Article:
(Today’s article is by guest writer Kai Whiting. For brief bio, see below.)
The ancient Stoics would not have recognised the modern distinction between religious thought and scientific inquiry. This is because the Stoic God, as the very essence of Nature, was envisioned and arrived at through a naturalistic and rational framework that, apart from forming the basis of Stoic virtue ethics, provided practitioners with the rationale to study the natural world and the wider cosmos, including the celestial bodies (which were often referred to as gods). For the ancient Stoics, the provisions and care offered by God was a sign that the universe was worthy of reverence and respect. God’s nature was also something that could become apparent through dedicated study and application of natural philosophy (a discipline that combines natural sciences and philosophy). This understanding of the universe led the Stoic polymath Posidonius to argue that:
[The objective of life is] to live engaged in contemplating the truth and order of the universe, and forming himself as he best can, in nothing influenced by the irrational part of his soul. .” — Posidonius, as cited by Clement of Alexandria in Stromata 2.21
Nothing outside Nature forms any part of what the ancient Stoics believed to exist. The ancient Stoic understanding of the universe, including God, is entirely grounded in natural phenomena that can be scientifically explored. In other words, the Stoic God is envisioned in the pantheistical sense, which means that God is embedded in Nature and does not exist outside of it. As with most pantheist beliefs, the transcendental experience is one that is deeply interwoven with natural processes. It is obtained through the leading of an environmentally sensitive way of life that is both self-aware and conscious of the needs of other humans, non-human animals, and plants. Personally, I find that this is the most direct and sensible way to interpret the Stoic founder, Zeno of Citium’s call to ”Live according to Nature”. That said, and as I discuss in the open access paper “Whiting and Konstantakos,” philosophically speaking, although there are some similarities, the Stoic God is not analogous to Spinoza’s god, the deep ecology spirituality envisioned by Arne Naess, or James Lovelock’s Gaia Hypothesis.
The Stoic God is the universal pervasiveness of the universe’s mind—its commanding faculty—and thus the force of fate and the necessity of future events. It is the creator of the whole, immortal, perfectly rational, perfectly happy and perfectly benevolent—in that the universe generously provides all that is required to support life and allow that life to flourish. The Stoic God is provident toward the world and its occupants and does not create or admit the existence of evil. It is not anthropomorphic, but it does exercise an anthropocentric divine providence, which is best understood by humankind through carefully and methodically observing Nature, which reveals its divinity (perfect rationality) in physical processes.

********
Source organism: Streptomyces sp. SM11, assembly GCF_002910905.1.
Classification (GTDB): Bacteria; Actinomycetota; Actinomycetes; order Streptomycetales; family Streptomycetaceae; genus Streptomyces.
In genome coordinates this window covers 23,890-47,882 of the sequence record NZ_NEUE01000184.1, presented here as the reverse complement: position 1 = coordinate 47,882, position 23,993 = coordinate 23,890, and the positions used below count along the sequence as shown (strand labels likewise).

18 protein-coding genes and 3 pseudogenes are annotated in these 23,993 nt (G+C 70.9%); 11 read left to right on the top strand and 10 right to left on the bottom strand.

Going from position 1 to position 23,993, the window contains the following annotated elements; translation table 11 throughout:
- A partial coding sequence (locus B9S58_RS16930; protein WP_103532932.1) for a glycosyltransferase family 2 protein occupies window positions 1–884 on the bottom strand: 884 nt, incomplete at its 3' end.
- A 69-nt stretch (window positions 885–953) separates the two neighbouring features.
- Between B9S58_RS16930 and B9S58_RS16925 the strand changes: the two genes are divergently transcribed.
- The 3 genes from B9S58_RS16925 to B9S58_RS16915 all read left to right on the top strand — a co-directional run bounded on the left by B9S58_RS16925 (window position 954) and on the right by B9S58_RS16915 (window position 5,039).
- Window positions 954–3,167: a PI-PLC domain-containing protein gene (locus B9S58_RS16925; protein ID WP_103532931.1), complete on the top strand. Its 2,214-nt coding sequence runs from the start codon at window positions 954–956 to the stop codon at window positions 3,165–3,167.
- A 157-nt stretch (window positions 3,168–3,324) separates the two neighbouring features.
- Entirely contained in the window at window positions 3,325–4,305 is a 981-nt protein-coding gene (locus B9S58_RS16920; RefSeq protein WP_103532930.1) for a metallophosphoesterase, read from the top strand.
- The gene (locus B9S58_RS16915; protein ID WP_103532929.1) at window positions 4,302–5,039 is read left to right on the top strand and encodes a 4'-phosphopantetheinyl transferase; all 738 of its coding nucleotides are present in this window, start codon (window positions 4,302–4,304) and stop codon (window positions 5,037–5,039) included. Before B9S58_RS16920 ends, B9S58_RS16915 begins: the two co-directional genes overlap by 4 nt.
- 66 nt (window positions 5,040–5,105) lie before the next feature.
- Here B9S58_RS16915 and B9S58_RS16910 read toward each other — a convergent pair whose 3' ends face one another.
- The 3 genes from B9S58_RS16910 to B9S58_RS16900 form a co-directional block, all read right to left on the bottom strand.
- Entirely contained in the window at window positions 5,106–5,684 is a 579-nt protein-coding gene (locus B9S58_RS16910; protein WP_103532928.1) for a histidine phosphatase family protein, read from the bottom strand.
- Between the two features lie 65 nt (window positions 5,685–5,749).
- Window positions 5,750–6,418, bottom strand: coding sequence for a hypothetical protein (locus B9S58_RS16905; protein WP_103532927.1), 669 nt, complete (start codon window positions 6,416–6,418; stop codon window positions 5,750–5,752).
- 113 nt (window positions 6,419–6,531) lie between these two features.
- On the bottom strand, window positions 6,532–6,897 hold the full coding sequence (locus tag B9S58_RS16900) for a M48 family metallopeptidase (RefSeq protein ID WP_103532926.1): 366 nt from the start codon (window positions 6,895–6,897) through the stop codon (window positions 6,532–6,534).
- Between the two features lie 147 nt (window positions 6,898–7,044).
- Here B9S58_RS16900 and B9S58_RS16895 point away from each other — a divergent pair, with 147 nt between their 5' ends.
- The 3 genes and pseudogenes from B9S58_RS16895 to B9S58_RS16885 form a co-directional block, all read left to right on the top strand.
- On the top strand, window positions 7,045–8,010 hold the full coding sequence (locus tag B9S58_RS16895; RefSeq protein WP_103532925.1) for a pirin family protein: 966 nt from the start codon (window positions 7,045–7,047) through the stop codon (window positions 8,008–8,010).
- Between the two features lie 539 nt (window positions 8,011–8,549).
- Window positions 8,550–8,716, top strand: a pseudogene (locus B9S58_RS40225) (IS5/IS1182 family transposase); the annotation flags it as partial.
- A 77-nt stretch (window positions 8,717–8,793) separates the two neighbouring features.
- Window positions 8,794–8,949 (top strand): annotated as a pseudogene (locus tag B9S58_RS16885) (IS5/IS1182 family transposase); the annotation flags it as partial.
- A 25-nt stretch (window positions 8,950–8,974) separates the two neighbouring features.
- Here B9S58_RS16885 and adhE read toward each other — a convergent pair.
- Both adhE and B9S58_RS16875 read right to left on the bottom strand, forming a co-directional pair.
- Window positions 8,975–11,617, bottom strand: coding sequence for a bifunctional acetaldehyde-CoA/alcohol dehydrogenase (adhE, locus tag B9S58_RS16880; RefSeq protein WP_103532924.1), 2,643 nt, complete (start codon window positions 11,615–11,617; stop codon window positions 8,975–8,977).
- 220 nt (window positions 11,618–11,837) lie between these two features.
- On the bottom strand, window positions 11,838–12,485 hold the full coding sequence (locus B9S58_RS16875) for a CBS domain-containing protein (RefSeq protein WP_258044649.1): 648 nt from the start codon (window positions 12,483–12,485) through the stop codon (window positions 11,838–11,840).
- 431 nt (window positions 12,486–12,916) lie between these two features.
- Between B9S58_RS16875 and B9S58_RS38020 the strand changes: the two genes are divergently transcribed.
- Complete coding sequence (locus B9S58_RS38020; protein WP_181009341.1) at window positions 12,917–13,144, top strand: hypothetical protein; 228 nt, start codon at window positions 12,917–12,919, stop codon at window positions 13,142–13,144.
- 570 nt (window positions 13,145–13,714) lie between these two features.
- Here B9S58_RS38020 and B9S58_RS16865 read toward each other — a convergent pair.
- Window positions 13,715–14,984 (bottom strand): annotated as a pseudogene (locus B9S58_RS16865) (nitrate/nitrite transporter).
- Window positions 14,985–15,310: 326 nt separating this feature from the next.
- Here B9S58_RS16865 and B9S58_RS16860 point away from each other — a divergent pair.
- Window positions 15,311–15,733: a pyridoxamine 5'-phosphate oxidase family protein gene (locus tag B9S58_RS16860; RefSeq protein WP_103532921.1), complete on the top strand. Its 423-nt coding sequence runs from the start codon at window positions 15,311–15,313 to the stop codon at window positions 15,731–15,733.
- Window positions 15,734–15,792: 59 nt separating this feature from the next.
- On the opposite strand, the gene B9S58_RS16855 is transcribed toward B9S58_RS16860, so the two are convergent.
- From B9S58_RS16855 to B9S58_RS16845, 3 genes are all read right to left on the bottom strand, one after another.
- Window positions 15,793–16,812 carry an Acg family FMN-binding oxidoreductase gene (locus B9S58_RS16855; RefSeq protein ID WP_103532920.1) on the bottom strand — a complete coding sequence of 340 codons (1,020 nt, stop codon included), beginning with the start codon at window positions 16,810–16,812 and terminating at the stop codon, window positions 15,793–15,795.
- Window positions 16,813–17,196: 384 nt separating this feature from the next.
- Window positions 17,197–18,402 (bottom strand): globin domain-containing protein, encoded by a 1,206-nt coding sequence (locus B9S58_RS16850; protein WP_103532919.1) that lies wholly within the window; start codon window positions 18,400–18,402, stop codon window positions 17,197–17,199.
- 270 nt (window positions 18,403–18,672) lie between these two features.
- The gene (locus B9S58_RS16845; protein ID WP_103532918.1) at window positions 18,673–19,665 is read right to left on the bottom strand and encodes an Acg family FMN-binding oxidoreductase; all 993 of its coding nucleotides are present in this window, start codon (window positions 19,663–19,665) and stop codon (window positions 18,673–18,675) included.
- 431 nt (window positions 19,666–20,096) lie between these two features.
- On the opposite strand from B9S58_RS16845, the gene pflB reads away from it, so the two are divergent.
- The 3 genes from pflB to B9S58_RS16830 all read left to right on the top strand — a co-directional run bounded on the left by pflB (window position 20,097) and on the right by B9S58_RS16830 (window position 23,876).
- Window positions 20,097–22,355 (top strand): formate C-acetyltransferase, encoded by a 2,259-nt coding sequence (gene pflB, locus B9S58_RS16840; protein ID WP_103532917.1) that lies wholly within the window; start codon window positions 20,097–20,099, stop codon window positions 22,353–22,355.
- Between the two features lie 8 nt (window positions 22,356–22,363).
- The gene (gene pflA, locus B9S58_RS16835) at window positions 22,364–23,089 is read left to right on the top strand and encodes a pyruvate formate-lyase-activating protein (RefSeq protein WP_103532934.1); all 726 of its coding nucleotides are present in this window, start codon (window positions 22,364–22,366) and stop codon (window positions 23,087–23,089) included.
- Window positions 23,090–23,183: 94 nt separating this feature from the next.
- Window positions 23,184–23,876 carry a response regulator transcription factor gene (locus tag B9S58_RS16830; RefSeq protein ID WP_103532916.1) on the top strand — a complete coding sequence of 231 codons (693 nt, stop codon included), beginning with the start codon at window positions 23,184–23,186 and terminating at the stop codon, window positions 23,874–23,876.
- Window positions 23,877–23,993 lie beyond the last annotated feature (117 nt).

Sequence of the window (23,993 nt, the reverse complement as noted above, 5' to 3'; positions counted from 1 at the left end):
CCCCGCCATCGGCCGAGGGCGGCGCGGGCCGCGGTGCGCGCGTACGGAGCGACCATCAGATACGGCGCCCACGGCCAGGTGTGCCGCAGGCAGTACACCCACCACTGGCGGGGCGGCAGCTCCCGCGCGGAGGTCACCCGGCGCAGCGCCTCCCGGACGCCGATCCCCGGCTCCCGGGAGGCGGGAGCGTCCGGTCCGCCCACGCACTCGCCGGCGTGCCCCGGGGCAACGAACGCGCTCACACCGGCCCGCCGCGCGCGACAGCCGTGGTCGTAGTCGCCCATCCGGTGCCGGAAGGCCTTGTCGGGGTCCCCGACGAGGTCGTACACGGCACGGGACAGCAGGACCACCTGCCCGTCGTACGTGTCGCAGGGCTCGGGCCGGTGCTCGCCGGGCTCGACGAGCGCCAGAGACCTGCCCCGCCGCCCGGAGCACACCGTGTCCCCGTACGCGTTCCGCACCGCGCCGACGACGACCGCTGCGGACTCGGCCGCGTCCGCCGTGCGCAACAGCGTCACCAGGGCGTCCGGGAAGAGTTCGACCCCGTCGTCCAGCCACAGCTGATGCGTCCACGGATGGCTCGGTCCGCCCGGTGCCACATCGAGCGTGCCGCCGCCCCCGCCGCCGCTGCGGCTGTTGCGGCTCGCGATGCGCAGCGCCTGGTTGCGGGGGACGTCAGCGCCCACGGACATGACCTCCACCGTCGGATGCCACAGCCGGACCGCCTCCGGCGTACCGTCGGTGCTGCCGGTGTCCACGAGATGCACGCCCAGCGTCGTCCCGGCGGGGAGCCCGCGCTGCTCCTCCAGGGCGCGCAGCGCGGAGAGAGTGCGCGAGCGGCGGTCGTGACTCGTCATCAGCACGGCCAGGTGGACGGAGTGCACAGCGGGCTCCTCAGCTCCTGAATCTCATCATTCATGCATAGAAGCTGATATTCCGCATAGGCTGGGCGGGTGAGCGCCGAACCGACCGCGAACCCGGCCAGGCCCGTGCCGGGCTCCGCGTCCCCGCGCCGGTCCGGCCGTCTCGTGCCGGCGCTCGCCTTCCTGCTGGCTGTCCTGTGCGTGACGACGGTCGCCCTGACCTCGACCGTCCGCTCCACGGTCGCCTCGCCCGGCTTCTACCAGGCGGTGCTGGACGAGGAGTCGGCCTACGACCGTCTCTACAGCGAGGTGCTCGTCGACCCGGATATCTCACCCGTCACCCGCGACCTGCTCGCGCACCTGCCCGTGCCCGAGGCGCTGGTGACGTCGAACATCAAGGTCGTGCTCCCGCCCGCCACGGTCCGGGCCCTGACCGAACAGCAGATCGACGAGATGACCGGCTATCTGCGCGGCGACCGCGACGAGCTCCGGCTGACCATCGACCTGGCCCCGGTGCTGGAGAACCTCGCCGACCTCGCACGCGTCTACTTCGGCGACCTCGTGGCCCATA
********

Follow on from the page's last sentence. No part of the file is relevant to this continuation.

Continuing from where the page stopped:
A Stoic’s reverence for Nature is thus a product of Stoic theology, which emphasizes the providence of Earth’s natural system, as the giver and sustainer of life (words typically used to describe God). It also highlights the duty of care that Stoics have towards the environment. An environmentally considerate lifestyle also aligns with Stoic philosopher Musonius Rufus’ calls for simplicity and frugality – actions that don’t give rise to the environmental destruction we now see, caused as it is by greed and caprice.
Stoicism is not a faith, nor does it call us to have a faith in science. Instead, it calls us to act virtuously, as dictated to us by our roles and the facts at hand. To obtain facts, we must be committed to observing reality and collecting empirical evidence. Under a Stoic framework, collecting facts is not an end but rather the means with which we can all seek the harmony that Zeno dreams of in the utopic visions that constitute his Republic. Acknowledging facts helps us to understand what is at stake and prevents us from mistaking false impressions for truth. This is what Leonidas Konstantakos and I explain in Chapter 1 of our book Being Better: Stoicism for a World Worth Living In:
As we try to make the right decision, we need to reassess our choices as and when more comprehensive information comes to light. The important thing to remember is that in Stoicism wisdom isn’t about being all-knowing or always right. Wise people make decisions based on the information they have at the time, but they know they might not have all the information they need. They also know circumstances change, and that not everything turns out as expected. This means that a wise person might take an action that seems prudent, given the evidence available, when in actual fact it is not. However, the factual mistake wouldn’t mean that the decision taken wasn’t reasonable, that it was morally wrong, or that the person taking it lacked good judgment. For example, a wise person might choose to recycle all their plastic packaging in order to avoid harm to the environment. However, a lot of recycled material in the United States, for example, is either landfilled or dumped illegally. Yet the wise person is hardly at fault if they have no reasonable way of knowing whether this is the “recycling” standard of their local waste collector. That said, upon learning new facts, we are all morally obliged to change our behaviour, though the best thing to do will depend on who we are and our circumstances. In Stoicism, there is no single right answer or universal solution beyond a commitment to continually re-evaluating and learning how to live out the four Stoic virtues of courage, justice, self-control and wisdom. In this respect, our work is never done – Modified excerpt, Being Better: Stoicism for a World Worth Living In [p15]